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Penny Dreadful: “The Nightcomers” Review

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Penny Dreadful eschews all other storylines this week to devote an hour to flashing back with Vanessa and her meeting with the Cut-wife.

If Vanessa has an origin story, it would be this week’s episode. In “The Nightcomers,” we meet the Cut-wife, see Van pull a tarot card for the first time, and witness the power Mrs. Poole has over her men. Cattle was blighted, rabbits skinned, herbs identified, and we were treated to a heaping helping of Patti Lupone. This was big, strong stuff that’s sure to intensify the battle between light and dark, Vanessa and the bad witches—as it explains why anyone would mess up a nice hardwood floor with a scorpion drawn in blood. Spoilers for “The Nightcomers” follow.

Ethan Chandler has some follow-up questions about Vanessa’s new floor-art. She must really trust him, because the rest of the episode focuses on Vanessa telling him the story of meeting the Cut-wife, the town witch. It’s not clear exactly when this meeting happens, though it’s before we meet Van in Season One. The Cut-wife is sort of the opposite of a midwife; she specialized in abortion. The witch, whose name turns out to be Joan, is gruff and unpleasant. Luckily, she’s also perceptive, knowledgeable, and surrounded by helpful artifacts and magical tools. This is where Vanessa is introduced to—and eventually acquires, her fancy tarot deck. Fans should know that this deck is available, and quite inexpensive, at the Showtime store.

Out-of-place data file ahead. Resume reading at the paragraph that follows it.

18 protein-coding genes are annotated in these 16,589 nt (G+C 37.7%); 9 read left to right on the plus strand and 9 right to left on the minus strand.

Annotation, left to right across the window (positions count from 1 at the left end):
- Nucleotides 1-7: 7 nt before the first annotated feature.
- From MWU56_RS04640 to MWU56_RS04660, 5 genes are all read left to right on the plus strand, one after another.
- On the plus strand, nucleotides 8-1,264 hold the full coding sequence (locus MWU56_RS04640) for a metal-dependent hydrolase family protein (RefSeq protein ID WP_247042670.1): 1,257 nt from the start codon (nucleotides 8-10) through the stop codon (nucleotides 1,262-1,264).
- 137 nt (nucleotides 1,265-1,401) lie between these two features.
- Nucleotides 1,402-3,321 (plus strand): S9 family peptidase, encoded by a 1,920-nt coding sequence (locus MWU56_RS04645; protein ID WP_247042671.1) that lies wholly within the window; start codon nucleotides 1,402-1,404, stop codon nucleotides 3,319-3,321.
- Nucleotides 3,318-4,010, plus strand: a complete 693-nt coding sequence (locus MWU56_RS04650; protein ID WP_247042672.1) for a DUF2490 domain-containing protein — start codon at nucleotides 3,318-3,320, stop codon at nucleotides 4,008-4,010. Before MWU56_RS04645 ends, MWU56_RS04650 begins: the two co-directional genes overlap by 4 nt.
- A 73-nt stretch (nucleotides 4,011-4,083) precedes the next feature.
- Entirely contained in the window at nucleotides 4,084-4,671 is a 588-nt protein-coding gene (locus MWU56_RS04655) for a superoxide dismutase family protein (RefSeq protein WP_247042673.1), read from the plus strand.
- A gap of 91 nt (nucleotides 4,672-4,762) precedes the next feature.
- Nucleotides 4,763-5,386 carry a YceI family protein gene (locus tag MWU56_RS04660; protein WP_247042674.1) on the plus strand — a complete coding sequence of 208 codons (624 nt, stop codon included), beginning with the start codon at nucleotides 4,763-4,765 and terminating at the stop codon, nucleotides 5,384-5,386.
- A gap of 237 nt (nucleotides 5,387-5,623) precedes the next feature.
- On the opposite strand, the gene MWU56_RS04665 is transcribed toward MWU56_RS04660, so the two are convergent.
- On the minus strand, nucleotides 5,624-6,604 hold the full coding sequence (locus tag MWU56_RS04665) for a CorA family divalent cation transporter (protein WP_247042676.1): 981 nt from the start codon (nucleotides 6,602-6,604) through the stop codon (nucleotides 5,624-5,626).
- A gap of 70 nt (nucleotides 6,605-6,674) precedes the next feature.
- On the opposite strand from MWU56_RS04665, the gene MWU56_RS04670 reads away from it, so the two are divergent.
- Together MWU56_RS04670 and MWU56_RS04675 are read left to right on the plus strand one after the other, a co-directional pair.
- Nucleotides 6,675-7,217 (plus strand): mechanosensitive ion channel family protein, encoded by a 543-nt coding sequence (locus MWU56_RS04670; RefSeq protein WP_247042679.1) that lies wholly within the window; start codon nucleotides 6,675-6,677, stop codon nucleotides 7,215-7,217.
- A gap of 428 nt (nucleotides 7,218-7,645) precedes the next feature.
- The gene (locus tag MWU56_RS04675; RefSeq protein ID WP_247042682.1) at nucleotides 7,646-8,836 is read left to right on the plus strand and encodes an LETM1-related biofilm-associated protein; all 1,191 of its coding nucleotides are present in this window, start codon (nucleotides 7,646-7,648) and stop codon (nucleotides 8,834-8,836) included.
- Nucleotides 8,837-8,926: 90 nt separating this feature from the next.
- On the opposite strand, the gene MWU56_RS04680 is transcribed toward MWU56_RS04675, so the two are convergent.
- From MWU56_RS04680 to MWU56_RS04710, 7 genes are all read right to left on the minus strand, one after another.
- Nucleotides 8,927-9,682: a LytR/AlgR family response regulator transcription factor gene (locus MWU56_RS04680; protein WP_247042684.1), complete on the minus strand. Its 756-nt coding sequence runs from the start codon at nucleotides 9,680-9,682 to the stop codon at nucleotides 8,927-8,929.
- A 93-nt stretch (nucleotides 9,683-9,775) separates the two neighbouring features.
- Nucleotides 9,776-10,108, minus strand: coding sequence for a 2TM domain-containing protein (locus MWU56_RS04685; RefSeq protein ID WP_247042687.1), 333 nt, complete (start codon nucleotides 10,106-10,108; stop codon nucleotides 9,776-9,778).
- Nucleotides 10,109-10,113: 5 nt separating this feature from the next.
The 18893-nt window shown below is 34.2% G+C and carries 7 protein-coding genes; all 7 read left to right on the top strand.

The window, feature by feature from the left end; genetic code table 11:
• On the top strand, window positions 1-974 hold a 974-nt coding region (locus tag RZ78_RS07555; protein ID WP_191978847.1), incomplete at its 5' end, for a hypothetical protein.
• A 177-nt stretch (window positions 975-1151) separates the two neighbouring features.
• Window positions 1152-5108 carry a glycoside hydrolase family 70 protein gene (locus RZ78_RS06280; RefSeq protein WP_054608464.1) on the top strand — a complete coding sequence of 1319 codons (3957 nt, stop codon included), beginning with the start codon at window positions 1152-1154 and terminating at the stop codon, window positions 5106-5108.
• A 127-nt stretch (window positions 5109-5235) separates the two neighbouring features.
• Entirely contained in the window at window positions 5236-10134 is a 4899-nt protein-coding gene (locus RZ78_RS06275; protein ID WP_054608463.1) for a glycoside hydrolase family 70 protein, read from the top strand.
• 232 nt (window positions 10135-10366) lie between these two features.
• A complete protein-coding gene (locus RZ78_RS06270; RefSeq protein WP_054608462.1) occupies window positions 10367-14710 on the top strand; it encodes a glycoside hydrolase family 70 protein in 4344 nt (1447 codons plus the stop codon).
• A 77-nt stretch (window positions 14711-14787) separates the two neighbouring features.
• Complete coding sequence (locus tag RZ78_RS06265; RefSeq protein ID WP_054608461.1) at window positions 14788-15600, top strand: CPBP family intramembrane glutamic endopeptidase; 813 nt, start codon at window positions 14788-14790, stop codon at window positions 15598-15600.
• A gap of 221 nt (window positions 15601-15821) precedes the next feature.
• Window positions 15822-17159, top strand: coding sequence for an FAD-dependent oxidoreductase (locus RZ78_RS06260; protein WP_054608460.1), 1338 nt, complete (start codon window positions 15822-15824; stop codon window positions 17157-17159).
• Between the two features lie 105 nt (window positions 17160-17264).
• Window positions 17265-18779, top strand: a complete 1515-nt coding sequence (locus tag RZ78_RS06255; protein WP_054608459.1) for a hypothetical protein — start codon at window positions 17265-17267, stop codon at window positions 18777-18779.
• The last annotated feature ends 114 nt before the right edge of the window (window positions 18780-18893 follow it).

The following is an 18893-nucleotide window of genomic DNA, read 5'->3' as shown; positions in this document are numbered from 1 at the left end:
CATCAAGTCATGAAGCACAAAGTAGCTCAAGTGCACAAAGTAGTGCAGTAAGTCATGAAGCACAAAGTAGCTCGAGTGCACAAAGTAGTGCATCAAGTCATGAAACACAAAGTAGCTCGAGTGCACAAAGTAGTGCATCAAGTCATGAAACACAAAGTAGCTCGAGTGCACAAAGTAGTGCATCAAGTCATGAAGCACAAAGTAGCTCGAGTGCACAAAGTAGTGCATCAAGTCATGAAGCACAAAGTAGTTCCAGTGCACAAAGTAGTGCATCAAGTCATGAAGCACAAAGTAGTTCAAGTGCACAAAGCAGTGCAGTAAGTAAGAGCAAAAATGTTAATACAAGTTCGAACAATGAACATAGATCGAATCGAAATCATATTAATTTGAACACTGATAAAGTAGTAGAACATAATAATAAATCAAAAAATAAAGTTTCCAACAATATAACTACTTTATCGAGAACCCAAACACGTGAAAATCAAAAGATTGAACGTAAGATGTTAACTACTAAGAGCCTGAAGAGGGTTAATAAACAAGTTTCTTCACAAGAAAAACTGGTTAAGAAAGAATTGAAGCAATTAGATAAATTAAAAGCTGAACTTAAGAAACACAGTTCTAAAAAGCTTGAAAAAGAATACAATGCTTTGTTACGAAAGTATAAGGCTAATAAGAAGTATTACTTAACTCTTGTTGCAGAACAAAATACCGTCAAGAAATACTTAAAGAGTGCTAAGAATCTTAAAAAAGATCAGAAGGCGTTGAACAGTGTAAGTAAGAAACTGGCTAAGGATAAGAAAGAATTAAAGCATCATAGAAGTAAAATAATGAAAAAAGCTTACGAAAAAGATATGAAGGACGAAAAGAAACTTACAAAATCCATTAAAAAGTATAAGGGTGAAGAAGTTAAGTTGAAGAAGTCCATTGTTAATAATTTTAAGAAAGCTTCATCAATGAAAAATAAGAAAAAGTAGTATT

Penny 2.3 Van Marked            In the course of the episode, we observe Vanessa’s training in herbology and learn a use for mandrake root that isn’t covered in the Harry Potter books. We also see that the townspeople hate the Cut-wife, even as they send their daughters to her, that their baby-making mistakes can be erased. Joan provides a necessary service, though that doesn’t prevent her from slut-shaming a young girl during a procedure. Yikes!

Penny 2.3 Blight

But “The Nightcomers” isn’t just Vanessa’s origin. It’s also the beginning of the conflict between Vanessa and Mrs. Poole—our favorite makeshift Liz Bathory. Poole is, in fact, the sister of Joan. They had a falling out when Poole chose to follow the darkest demon she could find, while Joan endeavored to stay on the side of the light. Hence, Poole becoming a Nightcomer and Joan remaining a Day Walker. Vanessa is seeking only to help her friend, Mina. Joan thinks that’s small thinking, since there are many girls who could use her help. Impoverished, trod-upon girls at the mercy of some really terrible men.

Poole wants the land Joan lives on, and wants Vanessa as a gift for her Master. To this end, she enchants Geoffrey, the local rich-guy and asshat. Nothing says witchcraft quite like blighted cattle; and nothing says enchantment like sexual slavery. So Poole gets her blight on, eventually whipping the whole town into a witch-burning frenzy. Eventually, a lynch mob of about 20 citizens swarms Joan’s house and burns her alive while Vanessa watches—powerless to help. They don’t attempt to kill Vanessa—probably a testament to the fact that they DO need a Cut-wife. But they brand a cross into her back. I wonder if this has actually helped her since.

Penny 2.3 Geoff Poole

What do we need to take away from “The Nightcomers?” This is where the tarot comes from. It’s also where Vanessa first heard the Verbis Diablo—and once you hear it, and speak it, it is never forgotten. There’s also a book, one that should only be opened if abandoned by the gods. When opened, it changes the reader forever, and is not to be done lightly. Vanessa holds the deed to Joan’s home, so we may see her there later on. It might be a good place for Van and Poole to face off.